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6/14/2024 General Assembly OKs bill to establish regulatory framework for non-emergency medical transportation
STATE HOUSE — The General Assembly today passed legislation introduced by Rep. Patricia Serpa and Sen. Robert Britto that would establish rules and regulations for non-emergency medical transportation.

The bill (2024-H 8217A, 2024-S 3127A) would establish a safe and reasonable regulatory framework for companies and drivers providing non-emergency medical transportation services to a population of vulnerable passengers through coordination with the state’s Executive Office of Health and Human Services.

“Non-emergency medical transportation is a critical service for an extremely vulnerable segment of Rhode Island’s population,” said Representative Serpa (D-Dist. 27, West Warwick, Coventry, Warwick). “The people who need access to these services often have no other transportation options. This bill will provide a much-needed, stand-alone regulatory framework for the unique services provided by these companies.”

Previously, non-emergency medical transportation vehicles were classified “public motor vehicles” under the regulatory oversight of the Division of Public Utilities and Carriers, which was established for the high-end sedan, limousine and trolley industry.

“This bill very competently addresses a regulatory shortcoming that has caused a lot of headaches for this state — particularly among those who rely on this type of transportation,” said Senator Britto (D-Dist. 18, East Providence, Pawtucket). “Prior to this legislation, the state was forced to regulate non-emergency transportation the same way as it does luxury sedans. This change will be a win for the state.”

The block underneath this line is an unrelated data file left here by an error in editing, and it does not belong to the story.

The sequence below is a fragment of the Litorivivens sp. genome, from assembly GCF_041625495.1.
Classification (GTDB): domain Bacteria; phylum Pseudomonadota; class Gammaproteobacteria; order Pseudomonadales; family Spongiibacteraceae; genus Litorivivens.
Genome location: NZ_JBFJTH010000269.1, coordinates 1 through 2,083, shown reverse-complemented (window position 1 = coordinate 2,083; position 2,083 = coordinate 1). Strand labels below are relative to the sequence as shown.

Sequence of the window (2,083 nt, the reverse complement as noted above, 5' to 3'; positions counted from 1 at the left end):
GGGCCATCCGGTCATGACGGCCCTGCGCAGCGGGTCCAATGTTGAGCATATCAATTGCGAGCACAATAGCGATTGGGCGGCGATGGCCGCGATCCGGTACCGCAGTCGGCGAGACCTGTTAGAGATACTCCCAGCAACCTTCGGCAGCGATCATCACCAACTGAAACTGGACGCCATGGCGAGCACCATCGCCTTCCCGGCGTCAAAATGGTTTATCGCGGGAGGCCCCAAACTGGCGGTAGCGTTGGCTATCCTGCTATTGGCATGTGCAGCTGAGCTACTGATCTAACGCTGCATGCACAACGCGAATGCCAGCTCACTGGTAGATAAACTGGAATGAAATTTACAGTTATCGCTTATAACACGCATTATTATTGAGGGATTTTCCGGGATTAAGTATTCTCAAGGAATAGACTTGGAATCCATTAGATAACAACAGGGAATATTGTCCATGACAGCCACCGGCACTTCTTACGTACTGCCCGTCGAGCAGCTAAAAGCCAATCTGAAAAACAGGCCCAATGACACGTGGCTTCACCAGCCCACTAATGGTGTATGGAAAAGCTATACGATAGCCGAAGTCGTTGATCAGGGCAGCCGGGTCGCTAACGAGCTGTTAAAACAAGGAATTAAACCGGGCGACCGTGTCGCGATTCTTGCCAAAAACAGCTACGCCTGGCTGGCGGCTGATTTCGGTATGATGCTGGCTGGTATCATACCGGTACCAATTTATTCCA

The bill comes in the wake of several high-profile incidents with Medical Transportation Management Inc., the company that has been responsible for coordinating transportation services for Medicaid beneficiaries and individuals over the age of 60 for non-emergency medical services since 2019. The company’s service to the state began as a rocky one, with many complaints that the service had either been delayed or that drivers never showed up.

The House Oversight Committee, which is chaired by Representative Serpa, met several times to review hundreds of complaints lodged against the vendor.

The legislation provides the Executive Office of Health and Human Services with jurisdiction regarding the acceptability of the vehicles used in the program, allowing the office to establish its own standards for vehicle age, mileage, cleanliness and other factors. The bill also streamlines the process for the timely issuance of certificates of operating authority.

The measure now moves to the governor’s office.

For more information, contact:
Daniel Trafford, Publicist
State House Room 20
Providence, RI 02903